Almost 10 years ago, I took a class in pottery, something I’d always been interested in but never tried. I never did get the hang of working on a pottery wheel — I was too tall and not sinuous enough to sit comfortably in that position — but I quickly realized that I really loved hand-building. I could sit down with a lump of clay and the barest germ of an idea, or no idea at all, and play with it until something evolved.
I also enjoyed experimenting with glazes in various combinations, with often surprising results. (Sometimes downright ugly, but sometimes beautiful, and everywhere in between.)
I still have many of the pieces I made during the three terms of pottery classes I ended up taking. I created many of them to be functional, so they hold oil pastels, dried rose petals, pencils and pens, paper clips, a handful of prickly Scottish heather, dirt, odds and ends I’ve picked up on walks.
Beyond occasionally swapping out their contents, I like handling the pieces themselves. With my eyes averted or closed, I run my fingers over walls that fit the curve of my hands, braided borders, oddly rough or bumpy sections, even some sharp edges. Only one piece is at all symmetrical, and that was an accident. Nothing looks or feels professionally made. Yet these are some of the works I’ve made that I’m proudest of. Making these pieces taught me more about what appeals to me, and what I love creating (as well as, what I don’t regret not being able to create), than years and years of painting and drawing, and reading, and thinking had.
I can pick up a ceramic piece that I made, 10 long years ago, and relive my discovery of a personal aesthetic. I can point out to someone else the qualities that matter the most, some of which you can see, but most of which you really need to feel, in both senses of the term (sense of touch, and emotions).
I grew up feeling that being smart and living mostly inside my head would save me from forces trying to tear me apart. It was dangerous to feel too much, so I worked at staying abstracted and numbed. That was too drastic, so I tried to reenter the world of feeling, but not ‘too much’. Somewhere I got the idea that sensuality and hedonism and just admitting that people have bodies was akin to admitting that I wasn’t very bright, and that no one should take me seriously.
I aspired to be taken seriously, and being smart seemed like my best chance at it.
But it’s been a long and bumpy road. What I know, how I learn, happens by the ‘feel’ of things, not by logic or ‘rationality’. In fact, the major decisions I’ve made ‘using my head’ were all complete disasters. If instead I had teased out not just how I felt about the choice in front of me, but dug further to discover what I wasn’t allowing myself to want, and then pursued that … well, I would’ve had a totally different life.
I’ve pursued science all my life, but lately I’ve realized that, like both Christianity and secular humanism, science is not a good path for me. None of those paths are inclusive enough, because they all value human beings over everyone else. And they all seem to value ‘thinking with your head’ not ‘thinking/feeling with your body’. I don’t want to transcend being a body; I want to revel in it, celebrate it.
But I seem much more sensitive to input than people who think with their heads. I’m easily overwhelmed by sensory stimuli, especially when social obligations are also present. It’s especially hard to navigate other people’s expectations when my body is telling me I need to get away from what’s happening, but there’s no socially acceptable way to say or do just that. I often find myself saying things, desperate to get away, that are social blunders. Spouse thinks I should always put other people’s expectations first, even beyond what I’m capable of dealing with. I can’t seem to get him to understand that when we get to the point where I’m being rude, it’s because I’m about to completely shut down. My spoons have completely run out, and I’m ‘running on fumes’. So I really can’t spare the energy to deal with other people’s reactions.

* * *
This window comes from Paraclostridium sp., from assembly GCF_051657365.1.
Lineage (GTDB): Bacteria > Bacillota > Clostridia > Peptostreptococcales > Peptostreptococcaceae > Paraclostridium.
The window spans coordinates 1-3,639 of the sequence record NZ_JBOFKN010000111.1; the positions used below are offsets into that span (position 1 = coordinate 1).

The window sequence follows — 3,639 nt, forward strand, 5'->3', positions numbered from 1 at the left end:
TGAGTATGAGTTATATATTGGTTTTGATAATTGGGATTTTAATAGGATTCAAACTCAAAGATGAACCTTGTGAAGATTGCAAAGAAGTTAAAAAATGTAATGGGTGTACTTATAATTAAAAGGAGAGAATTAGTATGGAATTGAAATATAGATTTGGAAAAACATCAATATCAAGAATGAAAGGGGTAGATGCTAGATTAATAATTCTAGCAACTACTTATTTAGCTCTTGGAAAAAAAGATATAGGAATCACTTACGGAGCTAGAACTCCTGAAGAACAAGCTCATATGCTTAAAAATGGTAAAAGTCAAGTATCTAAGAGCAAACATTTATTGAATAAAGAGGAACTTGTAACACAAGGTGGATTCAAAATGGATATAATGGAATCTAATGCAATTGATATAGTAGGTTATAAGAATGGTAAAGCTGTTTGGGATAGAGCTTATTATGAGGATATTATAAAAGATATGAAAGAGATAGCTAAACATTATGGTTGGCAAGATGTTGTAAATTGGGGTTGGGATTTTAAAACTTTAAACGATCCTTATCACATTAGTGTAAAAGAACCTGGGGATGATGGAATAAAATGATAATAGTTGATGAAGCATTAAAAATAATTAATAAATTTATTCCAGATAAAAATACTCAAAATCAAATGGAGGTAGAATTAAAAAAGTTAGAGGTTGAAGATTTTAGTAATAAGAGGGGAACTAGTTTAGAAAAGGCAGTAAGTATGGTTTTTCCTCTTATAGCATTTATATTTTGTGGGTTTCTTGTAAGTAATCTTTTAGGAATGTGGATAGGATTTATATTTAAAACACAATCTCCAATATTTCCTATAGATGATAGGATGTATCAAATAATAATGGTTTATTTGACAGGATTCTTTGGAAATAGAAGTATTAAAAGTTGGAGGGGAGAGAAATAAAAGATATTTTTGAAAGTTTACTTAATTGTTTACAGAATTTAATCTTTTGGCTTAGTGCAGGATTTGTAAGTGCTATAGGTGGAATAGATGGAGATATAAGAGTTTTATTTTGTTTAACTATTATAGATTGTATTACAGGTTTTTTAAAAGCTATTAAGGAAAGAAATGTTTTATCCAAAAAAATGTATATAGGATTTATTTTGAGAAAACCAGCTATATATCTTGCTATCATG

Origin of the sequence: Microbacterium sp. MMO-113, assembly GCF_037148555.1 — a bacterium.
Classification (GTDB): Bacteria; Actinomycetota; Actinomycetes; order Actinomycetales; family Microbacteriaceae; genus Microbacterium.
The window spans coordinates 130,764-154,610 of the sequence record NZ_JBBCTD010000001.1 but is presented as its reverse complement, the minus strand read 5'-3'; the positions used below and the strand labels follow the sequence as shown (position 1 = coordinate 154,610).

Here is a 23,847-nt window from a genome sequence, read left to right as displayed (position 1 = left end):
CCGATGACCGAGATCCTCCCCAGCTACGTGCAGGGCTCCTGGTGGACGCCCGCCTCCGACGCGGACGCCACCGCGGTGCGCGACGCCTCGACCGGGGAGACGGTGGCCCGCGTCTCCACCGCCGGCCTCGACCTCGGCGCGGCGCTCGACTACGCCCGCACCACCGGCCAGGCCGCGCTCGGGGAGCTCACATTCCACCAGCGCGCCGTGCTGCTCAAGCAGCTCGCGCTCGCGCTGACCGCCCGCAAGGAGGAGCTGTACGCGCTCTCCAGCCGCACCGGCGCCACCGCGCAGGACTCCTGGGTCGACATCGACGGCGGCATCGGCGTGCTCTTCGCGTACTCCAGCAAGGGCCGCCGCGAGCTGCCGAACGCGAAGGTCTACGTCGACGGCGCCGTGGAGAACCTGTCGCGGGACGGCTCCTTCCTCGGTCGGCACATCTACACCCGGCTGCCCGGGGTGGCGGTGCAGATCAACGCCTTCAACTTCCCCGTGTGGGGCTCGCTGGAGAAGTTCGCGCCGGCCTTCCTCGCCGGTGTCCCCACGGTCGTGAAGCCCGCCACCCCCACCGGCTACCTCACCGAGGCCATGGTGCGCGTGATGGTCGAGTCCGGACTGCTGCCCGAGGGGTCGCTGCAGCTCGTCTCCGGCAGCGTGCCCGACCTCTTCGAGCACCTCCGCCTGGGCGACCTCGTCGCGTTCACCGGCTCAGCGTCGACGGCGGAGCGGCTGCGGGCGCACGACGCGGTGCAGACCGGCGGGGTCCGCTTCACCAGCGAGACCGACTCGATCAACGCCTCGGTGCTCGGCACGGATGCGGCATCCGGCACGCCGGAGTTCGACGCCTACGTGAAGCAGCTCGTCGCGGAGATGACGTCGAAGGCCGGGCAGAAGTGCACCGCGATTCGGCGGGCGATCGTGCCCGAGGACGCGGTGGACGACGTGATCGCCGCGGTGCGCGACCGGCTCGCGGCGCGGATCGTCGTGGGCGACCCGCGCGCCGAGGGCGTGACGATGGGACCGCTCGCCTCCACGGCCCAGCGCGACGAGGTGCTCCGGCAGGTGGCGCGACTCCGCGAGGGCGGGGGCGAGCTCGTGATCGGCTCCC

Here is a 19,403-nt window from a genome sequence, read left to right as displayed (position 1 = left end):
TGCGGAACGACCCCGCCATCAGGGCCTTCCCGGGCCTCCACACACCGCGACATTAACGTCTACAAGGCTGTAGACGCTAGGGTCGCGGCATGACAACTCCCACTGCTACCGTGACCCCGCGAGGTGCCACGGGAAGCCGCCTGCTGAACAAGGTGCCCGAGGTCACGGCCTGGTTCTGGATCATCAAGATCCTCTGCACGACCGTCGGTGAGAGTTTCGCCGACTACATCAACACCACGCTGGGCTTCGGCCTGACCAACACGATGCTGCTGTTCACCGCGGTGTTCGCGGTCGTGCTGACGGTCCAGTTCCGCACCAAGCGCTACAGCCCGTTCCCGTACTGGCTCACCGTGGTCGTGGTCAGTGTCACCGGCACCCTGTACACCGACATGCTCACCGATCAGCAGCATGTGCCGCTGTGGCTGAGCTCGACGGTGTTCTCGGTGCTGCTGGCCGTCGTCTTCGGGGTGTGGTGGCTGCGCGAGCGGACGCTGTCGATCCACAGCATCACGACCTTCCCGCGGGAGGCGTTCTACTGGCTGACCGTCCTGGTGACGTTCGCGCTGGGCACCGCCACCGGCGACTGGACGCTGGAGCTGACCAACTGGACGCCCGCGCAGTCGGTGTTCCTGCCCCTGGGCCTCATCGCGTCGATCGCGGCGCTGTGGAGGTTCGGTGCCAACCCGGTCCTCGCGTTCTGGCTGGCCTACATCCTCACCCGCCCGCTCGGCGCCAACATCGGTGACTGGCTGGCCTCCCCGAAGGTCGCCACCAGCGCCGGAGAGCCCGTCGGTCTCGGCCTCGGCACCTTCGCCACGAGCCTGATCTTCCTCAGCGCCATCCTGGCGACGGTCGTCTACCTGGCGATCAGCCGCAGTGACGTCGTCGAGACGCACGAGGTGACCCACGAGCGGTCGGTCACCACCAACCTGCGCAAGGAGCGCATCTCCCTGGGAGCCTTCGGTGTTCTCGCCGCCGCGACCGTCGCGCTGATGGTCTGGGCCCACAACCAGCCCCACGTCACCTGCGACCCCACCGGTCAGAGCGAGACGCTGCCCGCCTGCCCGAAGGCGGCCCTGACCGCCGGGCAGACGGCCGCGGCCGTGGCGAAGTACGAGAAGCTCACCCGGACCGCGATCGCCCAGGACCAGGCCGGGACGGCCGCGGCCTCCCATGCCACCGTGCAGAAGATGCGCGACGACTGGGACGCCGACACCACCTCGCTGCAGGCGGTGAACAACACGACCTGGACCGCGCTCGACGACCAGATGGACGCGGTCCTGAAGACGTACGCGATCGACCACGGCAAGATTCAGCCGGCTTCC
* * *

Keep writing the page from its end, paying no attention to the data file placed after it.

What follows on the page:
But then again, I know that I have anxiety disorders. I know what my body, my self, can bear, and what they can’t (because they tell me and I listen). I put myself first.
Beginning with Sagittarius, I decided I would pay extra attention to what my body feels and is telling me. And then I would not perpetuate old ‘mental scripts’ about what that means. So, for example, I have trouble getting up in the morning. And once I wake up, I linger in bed, often thinking out loud. My old mental script (Mrs. Nocerino) would say I do those things because I’m lazy, and by implication, probably a ‘bad person’. My newer understanding, though, is that when I wake up, that’s often the best I feel all day physically. Once I get up and moving, I’m chilly and uncomfortable and often feel aches and pains. So, staying abed where I’m warm and cozy makes sense. Yeah, okay, I’m not gonna win awards for productivity, but so what? A lot of the most productive people I know manage that level of productivity by ignoring what their body is saying to them. (Which only works for so long.) I rarely get sick. Physically, I seem to be doing better than other people I know, so I think/feel I am doing things right for me, which is what matters most to me. How other people characterize my behavior is not something I have any control over.
So, I’m sitting at my laptop in my studio, cradling an osage orange in my hands, fingering its lime green cobbled skin, inhaling its citrusy scent, remembering the lovely walk in the woods this afternoon when I found it. Wondering which of the photographs I took will turn out. I inhabit my body, I am embodied, I am part of Earth’s body.